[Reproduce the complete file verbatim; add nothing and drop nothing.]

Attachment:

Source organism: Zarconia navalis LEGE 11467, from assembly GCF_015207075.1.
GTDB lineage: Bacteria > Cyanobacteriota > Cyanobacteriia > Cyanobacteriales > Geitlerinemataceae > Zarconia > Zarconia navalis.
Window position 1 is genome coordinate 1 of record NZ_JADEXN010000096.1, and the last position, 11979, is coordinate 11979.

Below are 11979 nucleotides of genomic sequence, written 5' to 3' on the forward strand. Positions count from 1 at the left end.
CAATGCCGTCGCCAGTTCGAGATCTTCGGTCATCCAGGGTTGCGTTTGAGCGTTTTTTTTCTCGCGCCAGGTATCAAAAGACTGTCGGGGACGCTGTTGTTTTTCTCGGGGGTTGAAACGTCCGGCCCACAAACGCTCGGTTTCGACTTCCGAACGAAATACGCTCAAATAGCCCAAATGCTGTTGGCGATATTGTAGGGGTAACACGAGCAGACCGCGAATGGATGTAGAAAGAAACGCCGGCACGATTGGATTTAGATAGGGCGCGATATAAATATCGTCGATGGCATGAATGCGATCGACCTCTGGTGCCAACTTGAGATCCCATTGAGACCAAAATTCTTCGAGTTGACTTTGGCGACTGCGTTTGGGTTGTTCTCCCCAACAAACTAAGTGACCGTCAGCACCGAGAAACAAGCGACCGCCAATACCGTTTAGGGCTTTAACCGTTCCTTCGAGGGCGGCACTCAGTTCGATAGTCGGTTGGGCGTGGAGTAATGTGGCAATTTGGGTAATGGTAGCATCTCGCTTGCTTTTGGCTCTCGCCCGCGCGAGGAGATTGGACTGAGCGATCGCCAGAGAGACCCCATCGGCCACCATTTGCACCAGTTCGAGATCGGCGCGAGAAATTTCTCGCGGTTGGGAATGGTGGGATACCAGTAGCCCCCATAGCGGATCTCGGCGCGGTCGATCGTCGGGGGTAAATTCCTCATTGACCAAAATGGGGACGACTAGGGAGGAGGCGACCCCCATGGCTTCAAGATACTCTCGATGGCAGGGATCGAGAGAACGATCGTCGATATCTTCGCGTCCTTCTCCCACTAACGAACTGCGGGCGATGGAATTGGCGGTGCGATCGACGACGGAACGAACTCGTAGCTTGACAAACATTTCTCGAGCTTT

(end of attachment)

Source organism: Zarconia navalis LEGE 11467, from assembly GCF_015207075.1.
GTDB lineage: Bacteria > Cyanobacteriota > Cyanobacteriia > Cyanobacteriales > Geitlerinemataceae > Zarconia > Zarconia navalis.
Window position 1 is genome coordinate 1 of record NZ_JADEXN010000096.1, and the last position, 11979, is coordinate 11979.

Below are 11979 nucleotides of genomic sequence, written 5' to 3' on the forward strand. Positions count from 1 at the left end.
CAATGCCGTCGCCAGTTCGAGATCTTCGGTCATCCAGGGTTGCGTTTGAGCGTTTTTTTTCTCGCGCCAGGTATCAAAAGACTGTCGGGGACGCTGTTGTTTTTCTCGGGGGTTGAAACGTCCGGCCCACAAACGCTCGGTTTCGACTTCCGAACGAAATACGCTCAAATAGCCCAAATGCTGTTGGCGATATTGTAGGGGTAACACGAGCAGACCGCGAATGGATGTAGAAAGAAACGCCGGCACGATTGGATTTAGATAGGGCGCGATATAAATATCGTCGATGGCATGAATGCGATCGACCTCTGGTGCCAACTTGAGATCCCATTGAGACCAAAATTCTTCGAGTTGACTTTGGCGACTGCGTTTGGGTTGTTCTCCCCAACAAACTAAGTGACCGTCAGCACCGAGAAACAAGCGACCGCCAATACCGTTTAGGGCTTTAACCGTTCCTTCGAGGGCGGCACTCAGTTCGATAGTCGGTTGGGCGTGGAGTAATGTGGCAATTTGGGTAATGGTAGCATCTCGCTTGCTTTTGGCTCTCGCCCGCGCGAGGAGATTGGACTGAGCGATCGCCAGAGAGACCCCATCGGCCACCATTTGCACCAGTTCGAGATCGGCGCGAGAAATTTCTCGCGGTTGGGAATGGTGGGATACCAGTAGCCCCCATAGCGGATCTCGGCGCGGTCGATCGTCGGGGGTAAATTCCTCATTGACCAAAATGGGGACGACTAGGGAGGAGGCGACCCCCATGGCTTCAAGATACTCTCGATGGCAGGGATCGAGAGAACGATCGTCGATATCTTCGCGTCCTTCTCCCACTAACGAACTGCGGGCGATGGAATTGGCGGTGCGATCGACGACGGAACGAACTCGTAGCTTGACAAACATTTCTCGAGCTTT